Responding to reports that mortgage lenders and servicers are accepting insurance tracking services from unaffiliated insurance producers, the New York Department of Financial Services said it is warning all parties involved that this practice is illegal in New York.
In a letter sent to all New York-licensed insurance producers, DFS notesthat insurance producers unaffiliated with insurers are offering insurance tracking servicesfor a reduced fee or no separately identifiable charge “to induce the mortgage servicer or lender to procure force-placed insurance through the producer” once a borrower’s insurance has lapsed or is terminated violates the New York Insurance Law, according to a Ballard Spahr consumer financial services and mortgage banking group report.
It notes that since Section 2324(a) of the law prohibits a licensed insurance producer from paying a premium rebate or offering to an insurer any compensation “not specified in the insurance policy or contract” that exceeds $25 in value, DFS is trying to provide guidance.
For example, the law offers an exception for services that “directly relate to the sale or servicing of a policy that a producer sold, solicited, or negotiated.”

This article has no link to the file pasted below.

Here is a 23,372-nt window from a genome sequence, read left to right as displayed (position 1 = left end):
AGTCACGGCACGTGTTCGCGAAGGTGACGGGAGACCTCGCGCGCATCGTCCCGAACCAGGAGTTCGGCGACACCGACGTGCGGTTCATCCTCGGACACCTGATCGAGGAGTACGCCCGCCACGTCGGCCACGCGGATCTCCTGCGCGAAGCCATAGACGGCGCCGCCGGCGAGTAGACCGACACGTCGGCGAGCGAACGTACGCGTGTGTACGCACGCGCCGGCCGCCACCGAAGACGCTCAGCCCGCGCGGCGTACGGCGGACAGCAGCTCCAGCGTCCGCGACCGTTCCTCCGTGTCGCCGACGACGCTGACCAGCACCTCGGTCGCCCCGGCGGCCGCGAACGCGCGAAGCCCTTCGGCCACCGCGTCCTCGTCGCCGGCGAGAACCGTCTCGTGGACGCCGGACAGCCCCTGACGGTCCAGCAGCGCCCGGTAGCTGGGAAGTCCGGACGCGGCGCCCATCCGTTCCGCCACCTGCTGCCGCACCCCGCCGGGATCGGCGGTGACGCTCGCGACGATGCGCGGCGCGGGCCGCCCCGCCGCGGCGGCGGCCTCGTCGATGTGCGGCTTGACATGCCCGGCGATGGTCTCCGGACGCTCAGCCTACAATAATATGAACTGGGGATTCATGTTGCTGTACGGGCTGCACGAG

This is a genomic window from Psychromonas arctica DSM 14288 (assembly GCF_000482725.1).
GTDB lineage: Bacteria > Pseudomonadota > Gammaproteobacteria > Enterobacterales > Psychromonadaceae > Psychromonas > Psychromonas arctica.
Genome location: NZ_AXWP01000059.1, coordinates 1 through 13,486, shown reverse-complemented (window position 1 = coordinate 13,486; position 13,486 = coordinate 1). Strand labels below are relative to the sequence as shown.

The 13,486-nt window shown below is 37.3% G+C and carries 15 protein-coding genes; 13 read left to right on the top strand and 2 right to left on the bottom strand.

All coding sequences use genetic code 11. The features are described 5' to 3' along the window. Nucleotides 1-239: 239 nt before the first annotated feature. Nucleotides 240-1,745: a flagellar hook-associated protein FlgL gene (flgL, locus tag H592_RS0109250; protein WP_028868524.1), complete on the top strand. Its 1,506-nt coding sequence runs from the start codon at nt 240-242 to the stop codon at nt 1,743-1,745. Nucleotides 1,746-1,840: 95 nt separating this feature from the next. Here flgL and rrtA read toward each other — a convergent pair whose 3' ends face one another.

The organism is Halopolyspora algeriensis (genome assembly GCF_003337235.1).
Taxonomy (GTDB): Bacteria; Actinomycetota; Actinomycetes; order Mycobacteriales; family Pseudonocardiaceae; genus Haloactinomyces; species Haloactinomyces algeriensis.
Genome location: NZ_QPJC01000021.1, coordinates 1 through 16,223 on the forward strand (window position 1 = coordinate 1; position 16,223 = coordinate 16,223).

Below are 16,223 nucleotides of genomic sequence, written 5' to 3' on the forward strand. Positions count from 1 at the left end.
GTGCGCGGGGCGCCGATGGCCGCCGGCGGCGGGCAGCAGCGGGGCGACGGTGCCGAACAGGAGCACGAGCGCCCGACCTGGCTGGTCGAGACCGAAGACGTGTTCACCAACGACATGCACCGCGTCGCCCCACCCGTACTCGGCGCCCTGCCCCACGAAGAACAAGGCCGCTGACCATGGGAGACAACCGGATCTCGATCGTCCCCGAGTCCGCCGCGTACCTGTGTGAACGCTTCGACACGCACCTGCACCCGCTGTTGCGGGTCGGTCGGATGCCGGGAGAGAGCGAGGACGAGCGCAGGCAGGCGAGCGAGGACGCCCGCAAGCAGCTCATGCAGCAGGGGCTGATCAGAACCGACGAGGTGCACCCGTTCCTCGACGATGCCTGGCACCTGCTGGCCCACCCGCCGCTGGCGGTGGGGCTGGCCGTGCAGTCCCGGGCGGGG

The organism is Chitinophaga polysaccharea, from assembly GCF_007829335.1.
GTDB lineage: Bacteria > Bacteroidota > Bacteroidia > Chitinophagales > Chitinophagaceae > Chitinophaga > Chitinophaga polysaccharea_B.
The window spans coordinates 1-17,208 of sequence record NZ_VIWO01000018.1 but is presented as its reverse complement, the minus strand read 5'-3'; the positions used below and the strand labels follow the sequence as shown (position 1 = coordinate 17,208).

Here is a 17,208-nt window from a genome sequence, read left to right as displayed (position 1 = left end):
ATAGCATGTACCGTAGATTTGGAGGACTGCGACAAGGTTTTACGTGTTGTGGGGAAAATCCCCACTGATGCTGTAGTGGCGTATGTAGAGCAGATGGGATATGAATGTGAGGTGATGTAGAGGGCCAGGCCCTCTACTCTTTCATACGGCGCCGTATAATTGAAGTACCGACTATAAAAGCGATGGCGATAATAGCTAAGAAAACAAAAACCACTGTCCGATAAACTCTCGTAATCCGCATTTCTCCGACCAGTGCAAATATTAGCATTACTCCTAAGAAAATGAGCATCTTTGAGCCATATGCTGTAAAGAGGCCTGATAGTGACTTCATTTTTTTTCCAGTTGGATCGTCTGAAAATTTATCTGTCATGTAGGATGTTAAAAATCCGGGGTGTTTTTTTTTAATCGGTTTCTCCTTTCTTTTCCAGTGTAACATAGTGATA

According to DFS, “insurance tracking services likely exceed $25 in value,” hence any insurance producer or excess line broker that is not affiliated with an insurer but offers, for a reduced fee or unidentifiable charge, “to track insurance that the producer did not sell, solicit, or negotiate,” would violate Section 2324(a).
Ballard Spahr attorneys note however, “that although Section 2324(a) has an express $25 exception to the prohibition against giving or offering any valuable consideration or inducement,” such exception is not part of the “referral fee or fee-splitting prohibitions” included in the federal Real Estate Settlement Procedures Act.
Force-placed insurance is also a focus of the Consumer Financial Protection Bureau’s new mortgage servicing rules that become effective Jan. 10, 2014, they wrote. Therefore, lenders and servicers need to be aware of these state-federal level differences and “provisions of Title XIV of the Dodd-Frank Act that give consumers additional rights concerning the force placement of insurance by servicers,” including a requirement that servicers provide advance notice and pricing information before charging borrowers.